Top Pet Toxins of 2012

Published on March 16, 2013 by in Blog

According to the ASPCA, Animal Poison Control Center, they received more than 180,000 cases about pets possibly exposed to poisonous substances.  Tops among the breeds exposed to substances were Labrador Retrievers followed by domestic shorthair cats.
The top five poisons that caused pet parents to call the APCC for help in 2012 were:
1. Prescription Human Medications
APCC handled 25,000 cases regarding human prescription medications in 2012. The top three types of medications that animals were exposed to were: heart medications (blood pressure pills), antidepressants and pain medications (opioids and prescription non-steroidal anti-inflammatory drugs).
2. Insecticides
While just 11% of all calls to the APCC are about insecticides, more than 50% of the calls to APCC involving cats pertain to felines exposed to insecticides.
3. Over-the-Counter Human Medications
This group contains acetaminophen, ibuprofen and naproxen as well as herbal and nutraceutical products (fish oil, joint supplements).
4. Veterinary Products and Medications
Veterinary products made up nearly 6% of APCC’s case volume for 2012. Both OTC and prescription veterinary products are included in this group. Watch out for flavored tablets!
5. Household Products
APCC fielded more than 10,000 calls about household products in 2012. Household toxins can range from fire logs to cleaning products.

6. People Food

More than 5% of the cases in 2012 were related to the ingestion of people food. One particularly common food accidentally ingested by pets is xylitol (the sugar substitute). Xylitol can cause seizures and liver failure in dogs.

7. Chocolate

Chocolate is still the number one people food that pets ingest (we received over 8,500 calls last year). Too much chocolate can cause vomiting, diarrhea, high heart rate and seizures.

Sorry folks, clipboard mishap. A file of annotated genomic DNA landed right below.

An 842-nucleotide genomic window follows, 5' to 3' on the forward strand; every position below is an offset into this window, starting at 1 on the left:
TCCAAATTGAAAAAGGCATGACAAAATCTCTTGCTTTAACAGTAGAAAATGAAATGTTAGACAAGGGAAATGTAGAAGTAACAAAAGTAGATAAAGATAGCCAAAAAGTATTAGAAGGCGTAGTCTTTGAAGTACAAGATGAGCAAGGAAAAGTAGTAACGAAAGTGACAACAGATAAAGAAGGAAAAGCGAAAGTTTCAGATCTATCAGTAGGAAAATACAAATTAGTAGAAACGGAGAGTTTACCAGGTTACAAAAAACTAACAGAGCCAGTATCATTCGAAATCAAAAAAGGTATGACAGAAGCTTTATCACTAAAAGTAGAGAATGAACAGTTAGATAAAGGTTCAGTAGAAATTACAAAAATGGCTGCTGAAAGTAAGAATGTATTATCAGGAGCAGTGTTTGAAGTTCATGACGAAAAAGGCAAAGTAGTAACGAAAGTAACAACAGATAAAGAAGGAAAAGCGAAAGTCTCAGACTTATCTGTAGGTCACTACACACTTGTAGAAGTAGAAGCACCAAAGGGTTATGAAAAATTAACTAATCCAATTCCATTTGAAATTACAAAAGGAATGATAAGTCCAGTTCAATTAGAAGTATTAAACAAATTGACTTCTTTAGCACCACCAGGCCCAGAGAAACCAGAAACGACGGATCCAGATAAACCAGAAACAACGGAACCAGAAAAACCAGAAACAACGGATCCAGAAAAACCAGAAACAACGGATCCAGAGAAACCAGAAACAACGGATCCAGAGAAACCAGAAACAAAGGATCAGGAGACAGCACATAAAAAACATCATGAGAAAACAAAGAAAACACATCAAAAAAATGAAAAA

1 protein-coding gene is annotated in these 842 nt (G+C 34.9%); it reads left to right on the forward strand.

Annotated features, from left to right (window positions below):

8. Plants

More than 7,000 cases in 2012 were pet parents calling about their animals eating plants. This is one category that cats lead dogs in the number of exposures. Lilies can cause kidney failure and death in cats. The ASPCA publishes a list plants that are toxic to cats and dogs.

9. Rodenticides

When putting out baits to kill mice and rats, never underestimate the resourcefulness of your pet. Nearly 4% of calls to the APCC in 2012 were related to baits. Depending on the type of rodenticide, ingestion can cause internal bleeding, kidney failure or seizures.

10. Lawn and Garden Products

Fertilizers, which can be made of dried blood, poultry manure and bone meal, are very attractive to pets, so it is not surprising that we get many calls (almost 3,600 in 2012) on lawn and garden items.
If you have any reason to suspect your pet has ingested something toxic, please contact your veterinarian or the Animal Poison Control Center’s 24-hour hotline at (888) 426-4435. There is a $65 consultation fee when contacting the Animal Poison Control Center.
Pet owners should also be aware of the locations and telephone numbers of the emergency veterinary centers in their area. Where I live, we are lucky to have a number of veterinary hospitals that provide this service. Here is a list of the centers along with their telephone numbers and addresses.
Red Bank Veterinary Hospital
1425 East Marlton Pike, Cherry Hill, NJ
Animal Emergency Services of South Jersey at Mt. Laurel Animal Hospital
220 Mount Laurel Road, Mount Laurel, NJ
315 Robbinsville Allentown Road
Robbinsville, NJ
Regional Veterinary Emergency & Specialty Center
4250 Route 42
Turnersville, NJ
University of Pennsylvania Ryan Veterinary Hospital Emergency Service
3800 Spruce Street, Philadelphia, PA
Veterinary Emergency Center-Langhorne
301 Veterans Highway
Levittown, PA 19056
Veterinary Emergency Center-Philadelphia
1114 South Front Street
Philadelphia, PA
Your own personal veterinarian may be able to provide some emergency care services as well. Check with your vet’s office to ascertain the type of services they might provide in case of emergency.

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